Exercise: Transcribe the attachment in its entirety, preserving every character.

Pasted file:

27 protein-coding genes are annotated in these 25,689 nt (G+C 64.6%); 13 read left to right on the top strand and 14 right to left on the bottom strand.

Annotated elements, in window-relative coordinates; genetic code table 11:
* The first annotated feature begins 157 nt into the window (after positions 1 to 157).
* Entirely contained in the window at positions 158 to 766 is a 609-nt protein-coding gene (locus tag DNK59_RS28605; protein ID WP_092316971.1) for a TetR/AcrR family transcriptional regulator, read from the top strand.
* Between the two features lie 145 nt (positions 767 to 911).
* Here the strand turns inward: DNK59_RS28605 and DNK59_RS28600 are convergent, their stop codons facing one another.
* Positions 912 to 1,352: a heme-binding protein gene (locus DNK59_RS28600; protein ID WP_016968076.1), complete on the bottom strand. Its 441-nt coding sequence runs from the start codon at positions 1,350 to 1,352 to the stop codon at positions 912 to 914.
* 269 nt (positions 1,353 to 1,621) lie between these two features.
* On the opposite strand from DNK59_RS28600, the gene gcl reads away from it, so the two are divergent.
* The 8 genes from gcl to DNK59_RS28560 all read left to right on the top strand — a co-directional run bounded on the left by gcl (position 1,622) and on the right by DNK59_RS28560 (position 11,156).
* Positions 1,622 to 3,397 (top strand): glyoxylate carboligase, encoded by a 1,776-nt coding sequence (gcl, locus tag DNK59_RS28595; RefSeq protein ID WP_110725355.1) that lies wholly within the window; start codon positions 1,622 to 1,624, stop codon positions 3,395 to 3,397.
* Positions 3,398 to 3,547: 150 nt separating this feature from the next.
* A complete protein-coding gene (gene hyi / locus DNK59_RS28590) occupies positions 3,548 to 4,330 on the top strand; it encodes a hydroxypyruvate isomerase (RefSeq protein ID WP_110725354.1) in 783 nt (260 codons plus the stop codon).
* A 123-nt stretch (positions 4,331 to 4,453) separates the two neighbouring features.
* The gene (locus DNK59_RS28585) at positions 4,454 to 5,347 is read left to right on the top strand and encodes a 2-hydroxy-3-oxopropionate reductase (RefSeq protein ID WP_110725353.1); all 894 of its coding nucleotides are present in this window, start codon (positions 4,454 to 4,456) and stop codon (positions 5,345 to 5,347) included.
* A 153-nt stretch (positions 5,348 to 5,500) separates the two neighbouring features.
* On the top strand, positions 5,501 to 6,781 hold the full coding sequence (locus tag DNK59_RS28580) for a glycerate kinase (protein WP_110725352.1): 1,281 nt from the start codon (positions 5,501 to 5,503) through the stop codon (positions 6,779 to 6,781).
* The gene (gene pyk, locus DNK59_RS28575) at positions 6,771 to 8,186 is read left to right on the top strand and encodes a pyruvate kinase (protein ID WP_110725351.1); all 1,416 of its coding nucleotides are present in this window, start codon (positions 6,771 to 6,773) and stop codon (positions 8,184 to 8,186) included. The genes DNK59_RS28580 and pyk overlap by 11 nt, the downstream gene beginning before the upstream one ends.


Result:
27 protein-coding genes are annotated in these 25,689 nt (G+C 64.6%); 13 read left to right on the top strand and 14 right to left on the bottom strand.

Annotated elements, in window-relative coordinates; genetic code table 11:
* The first annotated feature begins 157 nt into the window (after positions 1 to 157).
* Entirely contained in the window at positions 158 to 766 is a 609-nt protein-coding gene (locus tag DNK59_RS28605; protein ID WP_092316971.1) for a TetR/AcrR family transcriptional regulator, read from the top strand.
* Between the two features lie 145 nt (positions 767 to 911).
* Here the strand turns inward: DNK59_RS28605 and DNK59_RS28600 are convergent, their stop codons facing one another.
* Positions 912 to 1,352: a heme-binding protein gene (locus DNK59_RS28600; protein ID WP_016968076.1), complete on the bottom strand. Its 441-nt coding sequence runs from the start codon at positions 1,350 to 1,352 to the stop codon at positions 912 to 914.
* 269 nt (positions 1,353 to 1,621) lie between these two features.
* On the opposite strand from DNK59_RS28600, the gene gcl reads away from it, so the two are divergent.
* The 8 genes from gcl to DNK59_RS28560 all read left to right on the top strand — a co-directional run bounded on the left by gcl (position 1,622) and on the right by DNK59_RS28560 (position 11,156).
* Positions 1,622 to 3,397 (top strand): glyoxylate carboligase, encoded by a 1,776-nt coding sequence (gcl, locus tag DNK59_RS28595; RefSeq protein ID WP_110725355.1) that lies wholly within the window; start codon positions 1,622 to 1,624, stop codon positions 3,395 to 3,397.
* Positions 3,398 to 3,547: 150 nt separating this feature from the next.
* A complete protein-coding gene (gene hyi / locus DNK59_RS28590) occupies positions 3,548 to 4,330 on the top strand; it encodes a hydroxypyruvate isomerase (RefSeq protein ID WP_110725354.1) in 783 nt (260 codons plus the stop codon).
* A 123-nt stretch (positions 4,331 to 4,453) separates the two neighbouring features.
* The gene (locus DNK59_RS28585) at positions 4,454 to 5,347 is read left to right on the top strand and encodes a 2-hydroxy-3-oxopropionate reductase (RefSeq protein ID WP_110725353.1); all 894 of its coding nucleotides are present in this window, start codon (positions 4,454 to 4,456) and stop codon (positions 5,345 to 5,347) included.
* A 153-nt stretch (positions 5,348 to 5,500) separates the two neighbouring features.
* On the top strand, positions 5,501 to 6,781 hold the full coding sequence (locus tag DNK59_RS28580) for a glycerate kinase (protein WP_110725352.1): 1,281 nt from the start codon (positions 5,501 to 5,503) through the stop codon (positions 6,779 to 6,781).
* The gene (gene pyk, locus DNK59_RS28575) at positions 6,771 to 8,186 is read left to right on the top strand and encodes a pyruvate kinase (protein ID WP_110725351.1); all 1,416 of its coding nucleotides are present in this window, start codon (positions 6,771 to 6,773) and stop codon (positions 8,184 to 8,186) included. The genes DNK59_RS28580 and pyk overlap by 11 nt, the downstream gene beginning before the upstream one ends.